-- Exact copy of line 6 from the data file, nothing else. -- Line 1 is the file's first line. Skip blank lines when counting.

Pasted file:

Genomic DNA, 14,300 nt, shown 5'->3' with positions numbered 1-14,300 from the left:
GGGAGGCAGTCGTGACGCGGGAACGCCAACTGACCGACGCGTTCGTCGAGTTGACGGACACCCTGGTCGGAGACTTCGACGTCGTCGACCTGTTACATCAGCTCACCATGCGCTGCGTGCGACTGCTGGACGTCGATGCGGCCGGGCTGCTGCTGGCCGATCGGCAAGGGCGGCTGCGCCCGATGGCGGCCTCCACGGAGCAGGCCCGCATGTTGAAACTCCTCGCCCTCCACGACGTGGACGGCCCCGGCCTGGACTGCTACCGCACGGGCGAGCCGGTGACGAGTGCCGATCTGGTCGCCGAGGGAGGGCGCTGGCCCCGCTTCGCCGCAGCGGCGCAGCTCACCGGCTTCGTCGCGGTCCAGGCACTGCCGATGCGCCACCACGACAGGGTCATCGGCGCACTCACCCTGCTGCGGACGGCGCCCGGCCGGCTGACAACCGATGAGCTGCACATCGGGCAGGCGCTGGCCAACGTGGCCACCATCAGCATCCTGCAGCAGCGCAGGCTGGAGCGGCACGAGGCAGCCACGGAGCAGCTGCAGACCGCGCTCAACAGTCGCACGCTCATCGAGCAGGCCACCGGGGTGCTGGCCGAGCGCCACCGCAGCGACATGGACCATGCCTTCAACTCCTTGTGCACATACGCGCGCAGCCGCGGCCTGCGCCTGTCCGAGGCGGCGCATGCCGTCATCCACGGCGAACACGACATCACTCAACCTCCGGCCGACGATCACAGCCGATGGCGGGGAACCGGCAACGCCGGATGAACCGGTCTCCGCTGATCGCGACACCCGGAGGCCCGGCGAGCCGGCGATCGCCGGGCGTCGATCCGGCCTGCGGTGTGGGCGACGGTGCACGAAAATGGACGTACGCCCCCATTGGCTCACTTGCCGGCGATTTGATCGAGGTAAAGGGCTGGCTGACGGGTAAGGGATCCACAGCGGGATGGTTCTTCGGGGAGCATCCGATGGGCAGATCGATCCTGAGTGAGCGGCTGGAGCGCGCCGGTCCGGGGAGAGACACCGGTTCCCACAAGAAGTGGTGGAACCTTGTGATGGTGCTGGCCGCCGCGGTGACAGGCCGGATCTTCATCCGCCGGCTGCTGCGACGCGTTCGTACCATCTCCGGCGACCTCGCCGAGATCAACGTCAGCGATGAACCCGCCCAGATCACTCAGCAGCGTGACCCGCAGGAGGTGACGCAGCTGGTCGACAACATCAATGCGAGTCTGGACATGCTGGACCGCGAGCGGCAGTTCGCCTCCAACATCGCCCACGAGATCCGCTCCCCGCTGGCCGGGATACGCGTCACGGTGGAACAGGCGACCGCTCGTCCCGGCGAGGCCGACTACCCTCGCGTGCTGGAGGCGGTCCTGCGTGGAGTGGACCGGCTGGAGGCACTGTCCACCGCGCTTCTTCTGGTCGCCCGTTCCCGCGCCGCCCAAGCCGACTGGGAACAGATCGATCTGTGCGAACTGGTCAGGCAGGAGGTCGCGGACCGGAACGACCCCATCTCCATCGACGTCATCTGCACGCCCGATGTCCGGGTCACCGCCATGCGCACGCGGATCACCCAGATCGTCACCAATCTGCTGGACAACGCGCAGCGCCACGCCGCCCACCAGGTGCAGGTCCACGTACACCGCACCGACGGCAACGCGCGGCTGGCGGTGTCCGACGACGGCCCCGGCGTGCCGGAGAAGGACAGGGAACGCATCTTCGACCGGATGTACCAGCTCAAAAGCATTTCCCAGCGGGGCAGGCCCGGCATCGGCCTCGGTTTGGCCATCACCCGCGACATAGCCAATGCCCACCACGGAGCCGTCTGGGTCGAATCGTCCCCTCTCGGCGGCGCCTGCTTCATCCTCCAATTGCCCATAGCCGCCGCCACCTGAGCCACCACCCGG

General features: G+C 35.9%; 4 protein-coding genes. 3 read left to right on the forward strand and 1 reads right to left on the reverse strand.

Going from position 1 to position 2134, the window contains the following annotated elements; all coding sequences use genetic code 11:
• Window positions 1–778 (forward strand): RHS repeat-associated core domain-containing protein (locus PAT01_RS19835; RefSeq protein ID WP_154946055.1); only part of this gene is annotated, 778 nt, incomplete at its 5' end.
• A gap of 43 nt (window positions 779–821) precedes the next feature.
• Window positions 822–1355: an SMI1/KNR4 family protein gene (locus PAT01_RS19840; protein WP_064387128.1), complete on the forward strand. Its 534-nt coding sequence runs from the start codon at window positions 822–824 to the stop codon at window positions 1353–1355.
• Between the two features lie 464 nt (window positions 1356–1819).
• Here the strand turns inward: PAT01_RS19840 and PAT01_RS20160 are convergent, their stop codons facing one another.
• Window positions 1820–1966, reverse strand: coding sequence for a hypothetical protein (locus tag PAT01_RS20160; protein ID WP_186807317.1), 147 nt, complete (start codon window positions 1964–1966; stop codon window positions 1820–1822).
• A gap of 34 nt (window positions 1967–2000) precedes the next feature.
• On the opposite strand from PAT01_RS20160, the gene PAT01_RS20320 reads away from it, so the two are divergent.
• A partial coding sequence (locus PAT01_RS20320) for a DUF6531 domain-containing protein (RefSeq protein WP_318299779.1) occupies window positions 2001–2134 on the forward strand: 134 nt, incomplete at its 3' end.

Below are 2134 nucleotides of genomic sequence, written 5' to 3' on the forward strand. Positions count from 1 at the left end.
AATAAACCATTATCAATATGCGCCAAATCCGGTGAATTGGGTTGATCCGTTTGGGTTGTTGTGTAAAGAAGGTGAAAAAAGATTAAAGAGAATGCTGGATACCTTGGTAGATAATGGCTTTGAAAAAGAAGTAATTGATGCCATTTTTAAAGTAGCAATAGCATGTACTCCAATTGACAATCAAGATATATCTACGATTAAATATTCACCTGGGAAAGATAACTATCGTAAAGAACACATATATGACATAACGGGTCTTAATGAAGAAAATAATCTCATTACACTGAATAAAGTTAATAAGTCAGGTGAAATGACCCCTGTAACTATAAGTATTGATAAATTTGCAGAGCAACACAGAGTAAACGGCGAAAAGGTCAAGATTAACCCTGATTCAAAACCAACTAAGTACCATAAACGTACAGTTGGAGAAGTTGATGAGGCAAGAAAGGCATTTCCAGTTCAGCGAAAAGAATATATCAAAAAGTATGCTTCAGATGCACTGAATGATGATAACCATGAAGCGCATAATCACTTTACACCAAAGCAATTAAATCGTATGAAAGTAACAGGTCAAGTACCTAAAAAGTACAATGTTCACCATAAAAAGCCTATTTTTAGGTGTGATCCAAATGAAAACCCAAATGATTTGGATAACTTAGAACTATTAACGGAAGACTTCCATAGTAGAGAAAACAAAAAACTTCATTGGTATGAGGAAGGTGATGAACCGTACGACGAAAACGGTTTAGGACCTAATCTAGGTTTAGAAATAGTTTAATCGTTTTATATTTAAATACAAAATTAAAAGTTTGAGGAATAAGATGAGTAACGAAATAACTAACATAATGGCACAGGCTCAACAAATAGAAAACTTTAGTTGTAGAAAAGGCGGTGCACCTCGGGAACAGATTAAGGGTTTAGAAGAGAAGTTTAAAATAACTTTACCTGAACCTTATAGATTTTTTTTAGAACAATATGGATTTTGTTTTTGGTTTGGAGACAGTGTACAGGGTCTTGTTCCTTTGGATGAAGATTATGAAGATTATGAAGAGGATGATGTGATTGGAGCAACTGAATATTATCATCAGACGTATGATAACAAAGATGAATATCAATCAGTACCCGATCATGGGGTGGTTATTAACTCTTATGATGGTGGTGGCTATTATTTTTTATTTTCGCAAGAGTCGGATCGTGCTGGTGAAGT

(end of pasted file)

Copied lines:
• A gap of 43 nt (window positions 779–821) precedes the next feature.